At least one company that’s considering the LEAP district is believed to need water for its manufacturing that exceeds Boone County’s supply, leading to a proposal to pump millions of gallons of water daily from Tippecanoe County, 35 miles away.

“We were mapping out a strategy to solve [that challenge], dependent upon the study results, using revenue from new companies versus taxpayer dollars,” Chambers said. “It was a very businesslike approach to the problem, and it was solving the problem. I’m a problem solver; that’s what business guys do. And I think we have a framework for it, depending on the results of the water study.”

Keeping some distance

Crouch said having districts like LEAP Lebanon is important—particularly the innovation development district designation, which essentially captures all taxes from the property to a given project—but the IEDC needs to do a better job of collaborating with local governments.

Doing so, she said, could create more opportunities for districts of different sizes across the state and allow the state to expand its toolbox of incentives.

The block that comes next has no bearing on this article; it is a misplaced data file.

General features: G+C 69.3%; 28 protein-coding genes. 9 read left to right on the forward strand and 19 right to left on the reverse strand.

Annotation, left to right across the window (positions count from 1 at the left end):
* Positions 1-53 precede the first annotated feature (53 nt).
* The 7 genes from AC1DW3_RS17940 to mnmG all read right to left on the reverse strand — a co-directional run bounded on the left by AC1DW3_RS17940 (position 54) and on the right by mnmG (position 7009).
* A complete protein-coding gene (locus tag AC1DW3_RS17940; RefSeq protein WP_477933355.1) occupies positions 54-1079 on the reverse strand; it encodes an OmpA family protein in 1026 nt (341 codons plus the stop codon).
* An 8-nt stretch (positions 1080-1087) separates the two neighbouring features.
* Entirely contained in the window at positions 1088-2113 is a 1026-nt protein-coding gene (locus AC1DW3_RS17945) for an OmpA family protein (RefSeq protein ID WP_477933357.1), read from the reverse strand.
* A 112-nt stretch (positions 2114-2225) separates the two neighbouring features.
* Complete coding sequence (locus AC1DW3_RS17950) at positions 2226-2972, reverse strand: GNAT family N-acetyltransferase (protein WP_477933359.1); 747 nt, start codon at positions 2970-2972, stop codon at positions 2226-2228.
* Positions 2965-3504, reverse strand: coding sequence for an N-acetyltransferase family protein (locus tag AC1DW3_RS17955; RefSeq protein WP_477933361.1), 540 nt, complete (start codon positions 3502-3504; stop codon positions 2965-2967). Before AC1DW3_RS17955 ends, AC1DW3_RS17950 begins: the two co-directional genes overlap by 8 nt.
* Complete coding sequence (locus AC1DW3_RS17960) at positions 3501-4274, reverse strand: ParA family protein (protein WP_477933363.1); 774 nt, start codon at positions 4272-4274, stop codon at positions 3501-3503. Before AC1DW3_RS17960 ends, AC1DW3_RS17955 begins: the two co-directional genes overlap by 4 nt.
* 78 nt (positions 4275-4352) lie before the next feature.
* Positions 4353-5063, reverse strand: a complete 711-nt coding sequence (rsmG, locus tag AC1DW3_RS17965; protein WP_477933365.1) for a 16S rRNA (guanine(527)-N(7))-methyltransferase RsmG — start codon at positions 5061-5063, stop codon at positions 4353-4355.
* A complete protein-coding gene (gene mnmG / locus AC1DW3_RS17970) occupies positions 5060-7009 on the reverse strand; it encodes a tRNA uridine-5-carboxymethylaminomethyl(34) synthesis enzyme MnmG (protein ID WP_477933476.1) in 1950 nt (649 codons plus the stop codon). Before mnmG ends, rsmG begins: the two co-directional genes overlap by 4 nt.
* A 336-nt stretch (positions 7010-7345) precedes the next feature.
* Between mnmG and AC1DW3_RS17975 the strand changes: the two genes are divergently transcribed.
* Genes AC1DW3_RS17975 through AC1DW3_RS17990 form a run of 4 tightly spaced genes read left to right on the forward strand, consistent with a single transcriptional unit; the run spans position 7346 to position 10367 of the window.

“We have to foster capacity-building with [regional development] organizations because we know that best-in-class states have built powerhouses with local and regional economic development organizations,” she said.

By some accounts, the IEDC already works closely with local governments on development efforts, including packaging incentives to companies considering investing in Indiana. For the SK Hynix deal, the state worked with Purdue as well as the city of West Lafayette—with which it has been in a battle over water challenges related to the LEAP project—to secure land and local tax incentives. It also worked with Kokomo on the Starplus Energy deals announced in 2022 and 2023, as well as with Fort Wayne for a new Google data center announced this week.